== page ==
More Sports:

July 10, 2019

Kevin Cooney: Despite all-in approach to season, Phillies must resist urge to be impulse buyers at deadline

Heading into the second half of the season, Matt Klentak should be careful not to mortgage the future for nothing

Phillies MLB
1001_Matt_Klentak_USAT Eric Hartline/USA Today Sports

Phillies GM Matt Klentak.

Back when there was such a thing as malls and department stores – Google them, kids, as you kill time until Amazon Prime Day — there would be these big displays in the front of stores that would paint a certain product as a must-get to make your life better.

The thing about the “impulse buy” was, while it would make you feel better at the point you went to the register to go get it, it would ultimately make you feel worse when the credit card bill came a few weeks down the road and that product hadn’t been broken out of the box yet.

The Phillies have arrived at the impulse-buy portion of the season. In baseball terms, impulse-buy season is when the trade deadline arrives, and you are tantalizingly close to a playoff spot even though you haven’t really been that great for a really long time.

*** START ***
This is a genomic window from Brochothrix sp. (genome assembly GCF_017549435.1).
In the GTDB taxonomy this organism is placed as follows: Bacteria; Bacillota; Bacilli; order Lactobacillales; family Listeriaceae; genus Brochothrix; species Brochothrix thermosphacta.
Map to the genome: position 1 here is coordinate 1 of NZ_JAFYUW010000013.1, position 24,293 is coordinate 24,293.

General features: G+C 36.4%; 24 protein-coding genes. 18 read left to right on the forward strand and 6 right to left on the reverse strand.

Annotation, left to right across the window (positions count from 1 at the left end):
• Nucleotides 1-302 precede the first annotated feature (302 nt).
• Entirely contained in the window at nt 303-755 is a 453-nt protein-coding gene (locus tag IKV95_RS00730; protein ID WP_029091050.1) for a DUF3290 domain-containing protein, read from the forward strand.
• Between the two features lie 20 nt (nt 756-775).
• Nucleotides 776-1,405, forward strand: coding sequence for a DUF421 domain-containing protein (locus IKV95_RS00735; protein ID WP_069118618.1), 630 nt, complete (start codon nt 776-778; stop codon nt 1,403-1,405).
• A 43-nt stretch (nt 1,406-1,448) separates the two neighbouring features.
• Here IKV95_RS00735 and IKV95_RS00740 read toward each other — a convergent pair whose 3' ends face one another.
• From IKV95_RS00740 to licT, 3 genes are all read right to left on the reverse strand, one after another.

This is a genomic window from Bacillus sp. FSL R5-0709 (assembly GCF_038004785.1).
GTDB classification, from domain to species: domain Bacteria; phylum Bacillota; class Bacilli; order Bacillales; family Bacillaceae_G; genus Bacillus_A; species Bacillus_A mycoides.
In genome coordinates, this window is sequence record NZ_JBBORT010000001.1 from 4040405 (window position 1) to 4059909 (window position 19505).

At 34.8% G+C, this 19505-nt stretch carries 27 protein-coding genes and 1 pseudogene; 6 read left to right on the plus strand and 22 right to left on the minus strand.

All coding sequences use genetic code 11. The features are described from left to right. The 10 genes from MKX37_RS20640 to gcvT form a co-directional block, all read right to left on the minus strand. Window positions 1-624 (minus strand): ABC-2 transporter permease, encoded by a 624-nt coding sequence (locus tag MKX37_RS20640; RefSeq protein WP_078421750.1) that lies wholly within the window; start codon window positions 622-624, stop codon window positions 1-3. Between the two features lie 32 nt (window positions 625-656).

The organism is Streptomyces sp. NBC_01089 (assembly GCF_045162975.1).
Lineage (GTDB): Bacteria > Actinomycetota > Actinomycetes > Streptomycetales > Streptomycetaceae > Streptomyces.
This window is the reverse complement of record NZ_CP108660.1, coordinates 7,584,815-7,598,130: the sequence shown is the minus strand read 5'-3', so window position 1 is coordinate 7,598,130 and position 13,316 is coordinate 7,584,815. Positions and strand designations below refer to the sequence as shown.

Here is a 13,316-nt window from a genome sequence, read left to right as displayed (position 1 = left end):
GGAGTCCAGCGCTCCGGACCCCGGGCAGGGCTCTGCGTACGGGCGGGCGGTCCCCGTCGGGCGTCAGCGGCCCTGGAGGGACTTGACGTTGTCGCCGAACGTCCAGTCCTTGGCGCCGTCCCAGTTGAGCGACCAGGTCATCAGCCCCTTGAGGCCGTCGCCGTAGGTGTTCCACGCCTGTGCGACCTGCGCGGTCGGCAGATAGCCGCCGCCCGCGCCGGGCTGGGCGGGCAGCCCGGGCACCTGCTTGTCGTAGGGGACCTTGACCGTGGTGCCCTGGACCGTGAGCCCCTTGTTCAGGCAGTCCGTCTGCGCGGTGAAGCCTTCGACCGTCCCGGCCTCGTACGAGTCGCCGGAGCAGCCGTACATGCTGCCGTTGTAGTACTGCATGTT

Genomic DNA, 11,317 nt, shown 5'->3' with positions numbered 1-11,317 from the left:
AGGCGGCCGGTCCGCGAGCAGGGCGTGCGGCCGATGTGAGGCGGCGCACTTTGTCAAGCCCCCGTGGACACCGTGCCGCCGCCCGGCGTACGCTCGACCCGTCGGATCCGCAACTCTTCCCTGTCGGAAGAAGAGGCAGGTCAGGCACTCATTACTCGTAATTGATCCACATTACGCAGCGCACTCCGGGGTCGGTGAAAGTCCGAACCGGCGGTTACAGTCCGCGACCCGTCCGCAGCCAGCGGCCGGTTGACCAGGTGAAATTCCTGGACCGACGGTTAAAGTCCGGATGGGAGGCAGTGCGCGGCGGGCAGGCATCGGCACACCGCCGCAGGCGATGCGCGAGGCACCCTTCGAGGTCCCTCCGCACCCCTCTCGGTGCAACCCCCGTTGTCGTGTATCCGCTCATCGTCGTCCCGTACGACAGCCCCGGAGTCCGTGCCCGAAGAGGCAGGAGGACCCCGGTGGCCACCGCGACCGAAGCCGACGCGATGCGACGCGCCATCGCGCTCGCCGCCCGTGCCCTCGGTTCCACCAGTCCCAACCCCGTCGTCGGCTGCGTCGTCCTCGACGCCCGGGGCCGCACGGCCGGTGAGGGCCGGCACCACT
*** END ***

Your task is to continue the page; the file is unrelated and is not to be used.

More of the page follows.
But as this All-Star Break ends and the Phillies slowly return to the region on Thursday to begin their most important homestand of the season — seven games against the red-hot Nationals and Dodgers, with the trade deadline looming — there is also this fact: Matt Klentak should wait and really take a look at what reality could have in store for them.

It isn’t because there will be a miracle that makes Zach Eflin, Nick Pivetta and Vince Velasquez serviceable starting pitchers for a team in a pennant race. It isn’t because there’s a radical upgrade needed in the rotation. In fact, it is just the opposite: there are so many glaring and gaping holes that you can’t possibly fill all of them in three weeks without gutting your franchise’s future.

Yes, Philadelphia begins the second half as the second wild card — a half game behind Washington who holds the top spot and a half game up on Milwaukee, who leads the chase pack that sees eight of the 10 other teams in the NL within 5.5 games of a post-season spot.

But sit down and write a list out of the holes that the Phillies have, and it would probably go like this:

- The aforementioned starting pitching situation that could be made worse with Jake Arrieta’s bone spur diagnosis. At least three and maybe four spots could be upgraded.